DAVID GREENE, HOST:
And we're also reporting this morning on oil prices. They have dropped more than 25 percent since June.
RENEE MONTAGNE, HOST:
And that's pretty good news if you're filling up at the gas pump.
GREENE: Not so good news, though, for businesses who use some pretty controversial methods to produce oil. What they do is becoming less profitable, in some cases even unprofitable. Both crude from Canada's tar sands and oil from fracking here in the United States are relatively expensive processes that require oil prices to stay high. Here's NPR's Jeff Brady.
JEFF BRADY, BYLINE: Most of the world's oil sells for between $80 to $85 a barrel now, but not all oil is created equal. In the Middle East, it's cheaper to produce, less than $30 a barrel on average. In other parts of the world, companies pay a lot more to extract it, sometimes at a loss.
PER MAGNUS NYSVEEN: The Arctic is a high-cost area, also oil sands.
BRADY: At the Norwegian firm Rystad Energy, Per Magnus Nysveen is head of analysis. He says North American shale oil is on the expensive side. That's found in the middle of the country and needs fracking to force it out of the ground. On average, Nysveen says, this oil cost $62 a barrel.
NYSVEEN: What is really interesting is for the U.S. drillers and producers is how long they are going to continue the high activity levels they have now that prices are going down.
BRADY: Already, some companies are thinking about drilling fewer wells.
(SOUNDBITE OF PUMP-JACK)
BRADY: That's a large, tan pump-jack bobbing up and down next to a highway outside Midland, Texas. Fracking combined with horizontal drilling brought new life to the oil business here, but cheaper crude prices are forcing drillers like Steven Pruett of Elevation Resources to re-examine their plans.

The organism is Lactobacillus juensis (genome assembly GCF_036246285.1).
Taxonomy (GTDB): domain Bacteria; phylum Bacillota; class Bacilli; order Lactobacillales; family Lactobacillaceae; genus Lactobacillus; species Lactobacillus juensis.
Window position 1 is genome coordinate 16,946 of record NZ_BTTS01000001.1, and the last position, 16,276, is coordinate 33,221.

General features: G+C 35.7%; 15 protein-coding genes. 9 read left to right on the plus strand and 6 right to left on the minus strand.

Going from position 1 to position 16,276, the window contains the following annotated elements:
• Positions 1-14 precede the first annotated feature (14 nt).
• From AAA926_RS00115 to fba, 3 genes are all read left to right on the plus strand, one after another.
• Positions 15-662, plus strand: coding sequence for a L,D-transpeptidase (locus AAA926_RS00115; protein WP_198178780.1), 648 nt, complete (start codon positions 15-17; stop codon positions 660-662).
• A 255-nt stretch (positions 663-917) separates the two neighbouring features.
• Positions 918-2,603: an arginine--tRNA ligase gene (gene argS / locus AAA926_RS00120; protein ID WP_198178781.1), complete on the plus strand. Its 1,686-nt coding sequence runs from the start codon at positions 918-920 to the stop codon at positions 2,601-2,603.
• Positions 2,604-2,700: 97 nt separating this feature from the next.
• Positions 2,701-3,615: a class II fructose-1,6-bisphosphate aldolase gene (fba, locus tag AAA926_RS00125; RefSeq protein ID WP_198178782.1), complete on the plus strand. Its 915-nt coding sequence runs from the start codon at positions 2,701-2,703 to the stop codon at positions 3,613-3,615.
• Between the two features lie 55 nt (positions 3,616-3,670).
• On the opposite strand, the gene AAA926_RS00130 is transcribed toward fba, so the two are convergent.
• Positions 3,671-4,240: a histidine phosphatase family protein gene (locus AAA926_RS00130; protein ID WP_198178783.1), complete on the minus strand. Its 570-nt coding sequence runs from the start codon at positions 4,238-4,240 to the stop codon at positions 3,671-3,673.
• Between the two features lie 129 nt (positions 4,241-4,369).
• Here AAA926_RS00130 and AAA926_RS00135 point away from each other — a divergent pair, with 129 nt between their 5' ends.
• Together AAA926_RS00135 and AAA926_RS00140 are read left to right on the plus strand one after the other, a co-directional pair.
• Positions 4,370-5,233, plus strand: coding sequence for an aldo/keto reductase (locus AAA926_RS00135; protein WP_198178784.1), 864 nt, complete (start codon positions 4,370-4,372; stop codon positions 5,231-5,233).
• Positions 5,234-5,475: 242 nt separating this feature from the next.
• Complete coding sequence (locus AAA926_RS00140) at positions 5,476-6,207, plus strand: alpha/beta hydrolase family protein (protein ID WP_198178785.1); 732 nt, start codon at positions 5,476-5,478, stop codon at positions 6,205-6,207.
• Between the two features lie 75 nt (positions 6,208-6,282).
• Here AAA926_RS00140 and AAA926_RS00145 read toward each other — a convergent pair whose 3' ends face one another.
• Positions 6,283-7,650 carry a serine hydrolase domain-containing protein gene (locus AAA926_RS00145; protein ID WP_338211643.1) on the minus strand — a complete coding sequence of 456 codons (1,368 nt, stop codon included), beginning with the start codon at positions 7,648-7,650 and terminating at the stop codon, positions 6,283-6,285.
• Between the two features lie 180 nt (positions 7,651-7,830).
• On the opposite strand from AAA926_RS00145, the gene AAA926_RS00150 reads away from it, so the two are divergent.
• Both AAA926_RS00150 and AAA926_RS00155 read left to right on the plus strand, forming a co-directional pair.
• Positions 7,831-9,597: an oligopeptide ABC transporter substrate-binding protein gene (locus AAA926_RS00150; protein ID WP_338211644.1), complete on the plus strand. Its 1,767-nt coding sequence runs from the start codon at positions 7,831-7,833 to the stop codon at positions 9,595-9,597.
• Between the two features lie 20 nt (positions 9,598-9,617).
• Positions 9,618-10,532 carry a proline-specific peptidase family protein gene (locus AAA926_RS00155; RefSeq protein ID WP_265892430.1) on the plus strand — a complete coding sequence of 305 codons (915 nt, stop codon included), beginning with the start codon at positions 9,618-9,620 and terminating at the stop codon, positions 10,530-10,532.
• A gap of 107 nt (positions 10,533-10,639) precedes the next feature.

STEVEN PRUETT: We will drill fewer wells in a lower-price environment.
BRADY: With less profit, there's less money to invest in future prospects. At current prices, oil will continue to flow, but not as much as if they went back up to $100. Pruett says this is not a crisis, though.
PRUETT: We do not foresee a scenario where prices get so low that we can't cover the cash cost of lifting the barrels. So I don't think in this environment you will see a whole lot of oil and gas production shut in.
BRADY: If prices collapsed to 2008 levels when it was $35 a barrel, drillers might be forced to take more drastic steps, like shutting down production, but few are predicting crude will fall that much. You might think a slowdown would be good news to environmental groups, but Jackie Savitz with Oceana says it's more complicated than that.
JACKIE SAVITZ: You could make the argument either way. If oil is high, people will burn less; that's a good thing. If oil is low, maybe they'll drill less; that's a good thing. Really what we hope we'll do is we'll start making decisions based on the real science and the real impacts of burning fossil fuels.
BRADY: Oceana is among groups calling for policies that speed up a transition to renewable forms of energy. While that could affect oil production, the market rules for now, and the lure of billions of dollars is hard for drillers to ignore. Even if drilling in the Arctic, for example, looks unprofitable for now, companies are committed to exploring there. Production costs tend to go down after new technologies have been around for a while, and Erik Milito with the American Petroleum Institute says global demand for oil continues to rise.
ERIK MILITO: And that's the reason why companies are making these investments because they're long-term investments in projects that are expected to provide very large quantities of oil and natural gas for the U.S. economy and for the global account.
BRADY: Still U.S. companies have to keep a close eye on their competitors abroad that can produce oil much more cheaply. That's why when OPEC meets later this month, a lot of people in the oil business will be watching to see if the cartel will push prices up or down. Jeff Brady, NPR News.
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